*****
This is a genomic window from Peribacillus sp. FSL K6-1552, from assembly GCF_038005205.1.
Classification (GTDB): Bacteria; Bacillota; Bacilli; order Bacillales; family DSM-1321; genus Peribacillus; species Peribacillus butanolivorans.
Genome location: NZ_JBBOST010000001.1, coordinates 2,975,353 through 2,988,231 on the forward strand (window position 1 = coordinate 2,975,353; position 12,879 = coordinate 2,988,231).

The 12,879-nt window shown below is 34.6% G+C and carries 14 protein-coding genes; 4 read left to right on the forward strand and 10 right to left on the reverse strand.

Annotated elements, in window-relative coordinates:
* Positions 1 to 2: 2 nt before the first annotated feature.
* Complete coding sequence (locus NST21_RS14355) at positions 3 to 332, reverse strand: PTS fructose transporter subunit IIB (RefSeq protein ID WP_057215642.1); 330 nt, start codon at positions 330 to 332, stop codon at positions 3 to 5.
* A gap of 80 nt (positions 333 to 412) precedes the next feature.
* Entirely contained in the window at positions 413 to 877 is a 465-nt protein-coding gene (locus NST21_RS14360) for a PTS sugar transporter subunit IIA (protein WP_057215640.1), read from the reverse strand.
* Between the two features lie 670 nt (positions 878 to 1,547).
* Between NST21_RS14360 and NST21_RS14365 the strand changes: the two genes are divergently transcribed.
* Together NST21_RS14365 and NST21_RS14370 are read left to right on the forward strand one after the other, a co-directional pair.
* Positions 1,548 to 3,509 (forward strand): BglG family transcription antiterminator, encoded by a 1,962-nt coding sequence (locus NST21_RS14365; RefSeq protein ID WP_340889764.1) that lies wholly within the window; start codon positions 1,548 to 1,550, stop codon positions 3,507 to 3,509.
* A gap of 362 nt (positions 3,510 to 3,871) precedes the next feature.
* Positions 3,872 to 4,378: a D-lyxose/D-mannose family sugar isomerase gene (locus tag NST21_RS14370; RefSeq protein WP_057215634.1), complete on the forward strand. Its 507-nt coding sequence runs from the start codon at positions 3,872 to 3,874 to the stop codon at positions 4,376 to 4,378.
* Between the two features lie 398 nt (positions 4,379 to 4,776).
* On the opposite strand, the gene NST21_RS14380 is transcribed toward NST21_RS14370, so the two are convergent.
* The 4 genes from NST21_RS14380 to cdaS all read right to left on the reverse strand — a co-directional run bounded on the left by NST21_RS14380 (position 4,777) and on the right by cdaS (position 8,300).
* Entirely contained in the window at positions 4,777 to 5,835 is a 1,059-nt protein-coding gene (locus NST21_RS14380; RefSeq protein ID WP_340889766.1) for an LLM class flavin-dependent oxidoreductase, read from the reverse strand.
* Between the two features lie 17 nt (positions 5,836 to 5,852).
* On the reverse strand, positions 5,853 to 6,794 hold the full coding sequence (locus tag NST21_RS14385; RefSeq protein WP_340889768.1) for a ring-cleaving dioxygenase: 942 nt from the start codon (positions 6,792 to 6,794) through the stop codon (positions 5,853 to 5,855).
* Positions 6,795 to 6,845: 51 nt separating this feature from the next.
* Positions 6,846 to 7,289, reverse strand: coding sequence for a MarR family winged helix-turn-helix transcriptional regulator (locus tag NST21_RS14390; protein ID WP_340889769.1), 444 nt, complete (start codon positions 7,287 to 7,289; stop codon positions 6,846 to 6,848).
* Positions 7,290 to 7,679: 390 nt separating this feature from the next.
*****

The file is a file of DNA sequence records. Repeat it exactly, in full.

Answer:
This is a genomic window from Peribacillus sp. FSL K6-1552, from assembly GCF_038005205.1.
Classification (GTDB): Bacteria; Bacillota; Bacilli; order Bacillales; family DSM-1321; genus Peribacillus; species Peribacillus butanolivorans.
Genome location: NZ_JBBOST010000001.1, coordinates 2,975,353 through 2,988,231 on the forward strand (window position 1 = coordinate 2,975,353; position 12,879 = coordinate 2,988,231).

The 12,879-nt window shown below is 34.6% G+C and carries 14 protein-coding genes; 4 read left to right on the forward strand and 10 right to left on the reverse strand.

Annotated elements, in window-relative coordinates:
* Positions 1 to 2: 2 nt before the first annotated feature.
* Complete coding sequence (locus NST21_RS14355) at positions 3 to 332, reverse strand: PTS fructose transporter subunit IIB (RefSeq protein ID WP_057215642.1); 330 nt, start codon at positions 330 to 332, stop codon at positions 3 to 5.
* A gap of 80 nt (positions 333 to 412) precedes the next feature.
* Entirely contained in the window at positions 413 to 877 is a 465-nt protein-coding gene (locus NST21_RS14360) for a PTS sugar transporter subunit IIA (protein WP_057215640.1), read from the reverse strand.
* Between the two features lie 670 nt (positions 878 to 1,547).
* Between NST21_RS14360 and NST21_RS14365 the strand changes: the two genes are divergently transcribed.
* Together NST21_RS14365 and NST21_RS14370 are read left to right on the forward strand one after the other, a co-directional pair.
* Positions 1,548 to 3,509 (forward strand): BglG family transcription antiterminator, encoded by a 1,962-nt coding sequence (locus NST21_RS14365; RefSeq protein ID WP_340889764.1) that lies wholly within the window; start codon positions 1,548 to 1,550, stop codon positions 3,507 to 3,509.
* A gap of 362 nt (positions 3,510 to 3,871) precedes the next feature.
* Positions 3,872 to 4,378: a D-lyxose/D-mannose family sugar isomerase gene (locus tag NST21_RS14370; RefSeq protein WP_057215634.1), complete on the forward strand. Its 507-nt coding sequence runs from the start codon at positions 3,872 to 3,874 to the stop codon at positions 4,376 to 4,378.
* Between the two features lie 398 nt (positions 4,379 to 4,776).
* On the opposite strand, the gene NST21_RS14380 is transcribed toward NST21_RS14370, so the two are convergent.
* The 4 genes from NST21_RS14380 to cdaS all read right to left on the reverse strand — a co-directional run bounded on the left by NST21_RS14380 (position 4,777) and on the right by cdaS (position 8,300).
* Entirely contained in the window at positions 4,777 to 5,835 is a 1,059-nt protein-coding gene (locus NST21_RS14380; RefSeq protein ID WP_340889766.1) for an LLM class flavin-dependent oxidoreductase, read from the reverse strand.
* Between the two features lie 17 nt (positions 5,836 to 5,852).
* On the reverse strand, positions 5,853 to 6,794 hold the full coding sequence (locus tag NST21_RS14385; RefSeq protein WP_340889768.1) for a ring-cleaving dioxygenase: 942 nt from the start codon (positions 6,792 to 6,794) through the stop codon (positions 5,853 to 5,855).
* Positions 6,795 to 6,845: 51 nt separating this feature from the next.
* Positions 6,846 to 7,289, reverse strand: coding sequence for a MarR family winged helix-turn-helix transcriptional regulator (locus tag NST21_RS14390; protein ID WP_340889769.1), 444 nt, complete (start codon positions 7,287 to 7,289; stop codon positions 6,846 to 6,848).
* Positions 7,290 to 7,679: 390 nt separating this feature from the next.